In April 2014, when most of India was in the midst of a Modi wave, Odisha was among the few states that remained largely untouched. That was primarily due to a wall called Biju Janata Dal (JD), led by the wily chief minister, Naveen Patnaik.
The regional powerhouse — the most successful one in the history of Odisha — won 20 of the 21 Lok Sabha seats, while in tribal-dominated Sundargarh, former Indian hockey team captain, Dilip Tirkey gave a scare to union tribal affairs minister, Jual Oram, before the BJP could scrape through with just one seat.
Four years later, much water has flown through Odisha’s biggest river Mahanadi, but the BJD is still looking formidable. The BJP still appears to be a pretender to the throne, despite some electoral successes for the saffron party in the recent past.
In February last year, the BJP’s fortunes changed after it increased its vote share from 15% to 32% in the panchayat polls. The saffron headwind, which Patnaik managed to beat in 2014, appeared to have finally arrived to jolt him.
A nine-fold jump in zila parishad seats and a drubbing of the BJD in tribal districts were enough to signal the arrival of the BJP as the main opposition, nudging Congress out. Juxtaposed against the assembly and Lok Sabha seats, the panchayat poll results would have meant that the BJP can win 7 of the 21 Lok Sabha seats and 45 of the 147 Assembly seats.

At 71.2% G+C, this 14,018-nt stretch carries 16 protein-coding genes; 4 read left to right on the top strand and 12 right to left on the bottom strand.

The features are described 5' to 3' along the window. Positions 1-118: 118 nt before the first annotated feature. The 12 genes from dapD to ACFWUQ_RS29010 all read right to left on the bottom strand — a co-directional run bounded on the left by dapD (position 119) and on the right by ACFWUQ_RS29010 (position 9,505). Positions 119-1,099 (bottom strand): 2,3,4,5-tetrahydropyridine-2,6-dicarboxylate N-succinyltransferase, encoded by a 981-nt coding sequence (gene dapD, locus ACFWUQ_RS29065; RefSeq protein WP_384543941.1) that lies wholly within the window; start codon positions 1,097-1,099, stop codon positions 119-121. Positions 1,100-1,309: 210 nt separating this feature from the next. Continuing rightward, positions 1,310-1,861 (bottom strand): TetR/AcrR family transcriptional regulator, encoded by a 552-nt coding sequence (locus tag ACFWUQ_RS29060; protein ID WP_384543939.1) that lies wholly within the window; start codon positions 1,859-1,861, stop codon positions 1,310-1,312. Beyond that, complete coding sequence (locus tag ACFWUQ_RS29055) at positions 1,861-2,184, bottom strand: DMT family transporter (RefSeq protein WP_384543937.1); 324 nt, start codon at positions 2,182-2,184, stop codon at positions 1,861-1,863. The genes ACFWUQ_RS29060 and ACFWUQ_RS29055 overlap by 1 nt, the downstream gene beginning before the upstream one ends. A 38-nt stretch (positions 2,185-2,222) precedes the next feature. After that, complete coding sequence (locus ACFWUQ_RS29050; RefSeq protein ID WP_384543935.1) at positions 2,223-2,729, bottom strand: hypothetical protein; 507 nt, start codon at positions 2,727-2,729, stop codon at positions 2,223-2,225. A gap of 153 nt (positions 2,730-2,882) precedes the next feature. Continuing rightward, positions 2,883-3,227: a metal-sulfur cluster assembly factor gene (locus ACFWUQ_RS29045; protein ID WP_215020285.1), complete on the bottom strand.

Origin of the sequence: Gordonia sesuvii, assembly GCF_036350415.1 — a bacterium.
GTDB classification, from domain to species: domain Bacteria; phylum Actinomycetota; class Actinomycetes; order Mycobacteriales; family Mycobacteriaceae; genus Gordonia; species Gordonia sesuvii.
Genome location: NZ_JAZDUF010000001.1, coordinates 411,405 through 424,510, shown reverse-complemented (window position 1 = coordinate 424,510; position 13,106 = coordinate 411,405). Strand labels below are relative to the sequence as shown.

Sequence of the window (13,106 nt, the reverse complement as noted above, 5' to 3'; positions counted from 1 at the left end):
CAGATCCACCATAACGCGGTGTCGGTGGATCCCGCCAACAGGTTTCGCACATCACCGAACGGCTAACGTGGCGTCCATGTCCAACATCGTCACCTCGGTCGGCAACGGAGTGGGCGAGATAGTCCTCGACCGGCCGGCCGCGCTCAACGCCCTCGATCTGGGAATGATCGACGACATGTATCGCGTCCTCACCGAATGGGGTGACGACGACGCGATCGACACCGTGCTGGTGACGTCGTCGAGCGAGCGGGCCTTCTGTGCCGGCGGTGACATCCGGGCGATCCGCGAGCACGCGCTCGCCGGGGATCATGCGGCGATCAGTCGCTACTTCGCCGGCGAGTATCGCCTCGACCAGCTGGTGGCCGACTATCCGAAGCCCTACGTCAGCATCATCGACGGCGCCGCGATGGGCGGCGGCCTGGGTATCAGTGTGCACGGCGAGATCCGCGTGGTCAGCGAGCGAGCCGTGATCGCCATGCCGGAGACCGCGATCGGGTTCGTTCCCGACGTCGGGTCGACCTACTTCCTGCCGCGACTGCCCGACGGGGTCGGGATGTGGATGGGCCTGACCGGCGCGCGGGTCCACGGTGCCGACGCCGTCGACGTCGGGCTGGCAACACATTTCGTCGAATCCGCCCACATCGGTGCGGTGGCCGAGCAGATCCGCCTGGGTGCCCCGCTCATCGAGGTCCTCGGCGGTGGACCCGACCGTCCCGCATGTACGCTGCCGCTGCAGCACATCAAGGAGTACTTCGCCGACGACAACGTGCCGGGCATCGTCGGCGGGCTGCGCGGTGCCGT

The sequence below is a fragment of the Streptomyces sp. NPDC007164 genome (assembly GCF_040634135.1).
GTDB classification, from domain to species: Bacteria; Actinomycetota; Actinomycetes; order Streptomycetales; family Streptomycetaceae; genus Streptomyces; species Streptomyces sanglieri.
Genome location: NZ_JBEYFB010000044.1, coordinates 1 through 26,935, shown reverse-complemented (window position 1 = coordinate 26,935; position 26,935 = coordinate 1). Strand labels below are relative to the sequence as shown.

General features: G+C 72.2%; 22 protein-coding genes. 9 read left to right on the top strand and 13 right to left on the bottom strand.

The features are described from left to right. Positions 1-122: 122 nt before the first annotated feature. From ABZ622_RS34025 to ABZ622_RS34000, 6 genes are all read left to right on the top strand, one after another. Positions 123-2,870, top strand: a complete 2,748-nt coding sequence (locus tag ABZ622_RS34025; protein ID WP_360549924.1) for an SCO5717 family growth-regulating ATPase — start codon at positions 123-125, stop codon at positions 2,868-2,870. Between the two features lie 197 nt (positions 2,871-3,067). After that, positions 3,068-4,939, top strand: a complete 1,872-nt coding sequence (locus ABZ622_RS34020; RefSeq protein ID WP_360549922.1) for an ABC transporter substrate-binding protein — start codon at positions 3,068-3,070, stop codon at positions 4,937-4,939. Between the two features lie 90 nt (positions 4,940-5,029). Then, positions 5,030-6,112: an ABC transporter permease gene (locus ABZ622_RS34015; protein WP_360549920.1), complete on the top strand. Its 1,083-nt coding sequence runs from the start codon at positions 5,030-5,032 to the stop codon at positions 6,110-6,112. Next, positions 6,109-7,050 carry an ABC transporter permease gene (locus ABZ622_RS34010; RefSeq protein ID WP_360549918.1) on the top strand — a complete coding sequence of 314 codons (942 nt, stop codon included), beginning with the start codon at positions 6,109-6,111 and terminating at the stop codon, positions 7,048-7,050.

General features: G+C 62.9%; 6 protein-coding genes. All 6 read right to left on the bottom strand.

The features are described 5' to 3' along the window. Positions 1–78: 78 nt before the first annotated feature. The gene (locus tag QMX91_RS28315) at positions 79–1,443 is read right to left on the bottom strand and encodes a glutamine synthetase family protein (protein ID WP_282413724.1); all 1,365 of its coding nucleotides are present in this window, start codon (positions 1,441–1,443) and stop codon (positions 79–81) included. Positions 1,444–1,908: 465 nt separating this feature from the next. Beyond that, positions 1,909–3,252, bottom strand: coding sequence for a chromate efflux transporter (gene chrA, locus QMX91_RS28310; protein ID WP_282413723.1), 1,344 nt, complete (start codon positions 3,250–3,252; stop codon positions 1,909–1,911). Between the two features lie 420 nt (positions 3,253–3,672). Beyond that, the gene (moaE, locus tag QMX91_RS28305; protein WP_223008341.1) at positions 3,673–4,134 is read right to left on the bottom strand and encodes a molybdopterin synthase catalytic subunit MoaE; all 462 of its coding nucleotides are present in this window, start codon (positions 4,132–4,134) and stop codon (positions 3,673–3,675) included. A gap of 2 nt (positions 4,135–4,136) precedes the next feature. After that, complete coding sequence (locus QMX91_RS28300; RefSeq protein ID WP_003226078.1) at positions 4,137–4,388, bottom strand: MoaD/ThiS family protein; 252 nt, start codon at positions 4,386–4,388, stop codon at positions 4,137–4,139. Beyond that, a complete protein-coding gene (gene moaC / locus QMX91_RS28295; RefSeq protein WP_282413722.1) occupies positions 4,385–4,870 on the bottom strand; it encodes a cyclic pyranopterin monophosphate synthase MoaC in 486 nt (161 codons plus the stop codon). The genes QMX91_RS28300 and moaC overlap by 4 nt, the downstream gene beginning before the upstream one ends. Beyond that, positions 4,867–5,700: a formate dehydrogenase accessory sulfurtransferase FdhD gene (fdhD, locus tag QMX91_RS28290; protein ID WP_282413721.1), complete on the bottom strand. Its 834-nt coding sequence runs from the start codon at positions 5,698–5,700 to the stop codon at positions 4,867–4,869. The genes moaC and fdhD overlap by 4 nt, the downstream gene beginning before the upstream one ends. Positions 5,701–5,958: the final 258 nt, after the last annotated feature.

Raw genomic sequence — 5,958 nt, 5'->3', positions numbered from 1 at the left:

The victory was enough for Prime Minister Narendra Modi to announce Odisha as his party’s next battleground in the national executive held in April last year. The party started aggressively poaching leaders from both the BJD and the Congress and tried expanding its base with help of new turncoats. In September last year, BJP national president Amit Shah outlined the party’s game-plan when he unveiled the Mission 120 plan (winning 120 of the 147 assembly seats).
But six months is a long time in politics. The 71-year-old Patnaik — now in the 18th year of his chief ministership — seems to have snatched the initiative, as he quietly reinvents himself to stop the saffron surge in the state.
“The biggest factor in Odisha politics is Naveen himself. The BJP may be expanding its footprint all over the country, but it will find it difficult to beat a politician like Naveen who after four terms in office has an unsullied reputation. Simply attacking him would not get the opposition any votes,” said Brundaban Satpathy, professor of political science in Utkal University.